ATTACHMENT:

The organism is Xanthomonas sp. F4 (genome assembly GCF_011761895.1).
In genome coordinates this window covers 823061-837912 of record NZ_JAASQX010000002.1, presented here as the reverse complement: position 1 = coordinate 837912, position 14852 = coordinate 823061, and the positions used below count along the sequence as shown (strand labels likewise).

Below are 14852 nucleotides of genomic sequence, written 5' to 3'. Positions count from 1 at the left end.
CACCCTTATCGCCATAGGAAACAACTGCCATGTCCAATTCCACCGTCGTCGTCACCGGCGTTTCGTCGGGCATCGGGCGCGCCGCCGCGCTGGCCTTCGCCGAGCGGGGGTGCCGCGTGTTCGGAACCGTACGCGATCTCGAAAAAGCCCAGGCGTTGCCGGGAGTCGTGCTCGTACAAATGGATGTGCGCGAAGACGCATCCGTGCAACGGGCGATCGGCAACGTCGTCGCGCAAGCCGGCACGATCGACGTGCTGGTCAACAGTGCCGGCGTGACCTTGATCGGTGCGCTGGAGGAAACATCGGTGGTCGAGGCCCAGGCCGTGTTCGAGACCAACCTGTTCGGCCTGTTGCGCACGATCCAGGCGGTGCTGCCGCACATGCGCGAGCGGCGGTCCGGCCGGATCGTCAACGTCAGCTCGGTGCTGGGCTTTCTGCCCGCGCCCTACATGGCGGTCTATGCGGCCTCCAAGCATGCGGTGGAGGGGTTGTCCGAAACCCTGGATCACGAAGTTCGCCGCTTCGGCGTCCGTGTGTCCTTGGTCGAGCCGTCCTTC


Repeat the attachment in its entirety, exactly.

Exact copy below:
The organism is Xanthomonas sp. F4 (genome assembly GCF_011761895.1).
In genome coordinates this window covers 823061-837912 of record NZ_JAASQX010000002.1, presented here as the reverse complement: position 1 = coordinate 837912, position 14852 = coordinate 823061, and the positions used below count along the sequence as shown (strand labels likewise).

Below are 14852 nucleotides of genomic sequence, written 5' to 3'. Positions count from 1 at the left end.
CACCCTTATCGCCATAGGAAACAACTGCCATGTCCAATTCCACCGTCGTCGTCACCGGCGTTTCGTCGGGCATCGGGCGCGCCGCCGCGCTGGCCTTCGCCGAGCGGGGGTGCCGCGTGTTCGGAACCGTACGCGATCTCGAAAAAGCCCAGGCGTTGCCGGGAGTCGTGCTCGTACAAATGGATGTGCGCGAAGACGCATCCGTGCAACGGGCGATCGGCAACGTCGTCGCGCAAGCCGGCACGATCGACGTGCTGGTCAACAGTGCCGGCGTGACCTTGATCGGTGCGCTGGAGGAAACATCGGTGGTCGAGGCCCAGGCCGTGTTCGAGACCAACCTGTTCGGCCTGTTGCGCACGATCCAGGCGGTGCTGCCGCACATGCGCGAGCGGCGGTCCGGCCGGATCGTCAACGTCAGCTCGGTGCTGGGCTTTCTGCCCGCGCCCTACATGGCGGTCTATGCGGCCTCCAAGCATGCGGTGGAGGGGTTGTCCGAAACCCTGGATCACGAAGTTCGCCGCTTCGGCGTCCGTGTGTCCTTGGTCGAGCCGTCCTTC